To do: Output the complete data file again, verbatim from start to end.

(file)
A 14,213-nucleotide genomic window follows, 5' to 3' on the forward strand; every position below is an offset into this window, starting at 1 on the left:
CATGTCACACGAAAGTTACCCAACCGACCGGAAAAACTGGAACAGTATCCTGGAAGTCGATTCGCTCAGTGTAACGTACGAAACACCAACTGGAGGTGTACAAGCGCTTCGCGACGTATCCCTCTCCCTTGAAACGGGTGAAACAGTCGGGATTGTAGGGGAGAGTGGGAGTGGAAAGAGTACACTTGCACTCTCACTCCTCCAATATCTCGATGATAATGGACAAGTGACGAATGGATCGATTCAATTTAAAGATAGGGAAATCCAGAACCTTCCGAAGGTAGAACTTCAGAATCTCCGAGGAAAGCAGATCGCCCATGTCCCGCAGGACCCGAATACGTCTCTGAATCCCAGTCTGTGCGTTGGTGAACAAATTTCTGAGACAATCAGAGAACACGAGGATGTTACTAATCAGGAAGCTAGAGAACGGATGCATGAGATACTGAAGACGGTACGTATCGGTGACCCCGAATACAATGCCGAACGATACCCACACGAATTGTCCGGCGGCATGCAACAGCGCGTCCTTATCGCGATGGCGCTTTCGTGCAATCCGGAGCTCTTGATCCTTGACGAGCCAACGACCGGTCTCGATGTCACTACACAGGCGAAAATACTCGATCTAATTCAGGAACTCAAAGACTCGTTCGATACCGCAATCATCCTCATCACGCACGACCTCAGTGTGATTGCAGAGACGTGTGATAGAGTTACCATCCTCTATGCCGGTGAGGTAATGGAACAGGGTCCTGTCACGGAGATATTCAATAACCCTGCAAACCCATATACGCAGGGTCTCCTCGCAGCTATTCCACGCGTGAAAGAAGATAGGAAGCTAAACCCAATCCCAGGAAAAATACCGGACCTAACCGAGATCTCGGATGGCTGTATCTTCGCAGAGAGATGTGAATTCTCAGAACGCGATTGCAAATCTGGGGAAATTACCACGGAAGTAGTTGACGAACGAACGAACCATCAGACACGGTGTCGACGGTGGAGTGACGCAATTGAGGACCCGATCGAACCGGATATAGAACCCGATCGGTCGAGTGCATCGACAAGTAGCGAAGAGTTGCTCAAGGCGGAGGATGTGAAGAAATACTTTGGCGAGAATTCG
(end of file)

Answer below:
A 14,213-nucleotide genomic window follows, 5' to 3' on the forward strand; every position below is an offset into this window, starting at 1 on the left:
CATGTCACACGAAAGTTACCCAACCGACCGGAAAAACTGGAACAGTATCCTGGAAGTCGATTCGCTCAGTGTAACGTACGAAACACCAACTGGAGGTGTACAAGCGCTTCGCGACGTATCCCTCTCCCTTGAAACGGGTGAAACAGTCGGGATTGTAGGGGAGAGTGGGAGTGGAAAGAGTACACTTGCACTCTCACTCCTCCAATATCTCGATGATAATGGACAAGTGACGAATGGATCGATTCAATTTAAAGATAGGGAAATCCAGAACCTTCCGAAGGTAGAACTTCAGAATCTCCGAGGAAAGCAGATCGCCCATGTCCCGCAGGACCCGAATACGTCTCTGAATCCCAGTCTGTGCGTTGGTGAACAAATTTCTGAGACAATCAGAGAACACGAGGATGTTACTAATCAGGAAGCTAGAGAACGGATGCATGAGATACTGAAGACGGTACGTATCGGTGACCCCGAATACAATGCCGAACGATACCCACACGAATTGTCCGGCGGCATGCAACAGCGCGTCCTTATCGCGATGGCGCTTTCGTGCAATCCGGAGCTCTTGATCCTTGACGAGCCAACGACCGGTCTCGATGTCACTACACAGGCGAAAATACTCGATCTAATTCAGGAACTCAAAGACTCGTTCGATACCGCAATCATCCTCATCACGCACGACCTCAGTGTGATTGCAGAGACGTGTGATAGAGTTACCATCCTCTATGCCGGTGAGGTAATGGAACAGGGTCCTGTCACGGAGATATTCAATAACCCTGCAAACCCATATACGCAGGGTCTCCTCGCAGCTATTCCACGCGTGAAAGAAGATAGGAAGCTAAACCCAATCCCAGGAAAAATACCGGACCTAACCGAGATCTCGGATGGCTGTATCTTCGCAGAGAGATGTGAATTCTCAGAACGCGATTGCAAATCTGGGGAAATTACCACGGAAGTAGTTGACGAACGAACGAACCATCAGACACGGTGTCGACGGTGGAGTGACGCAATTGAGGACCCGATCGAACCGGATATAGAACCCGATCGGTCGAGTGCATCGACAAGTAGCGAAGAGTTGCTCAAGGCGGAGGATGTGAAGAAATACTTTGGCGAGAATTCG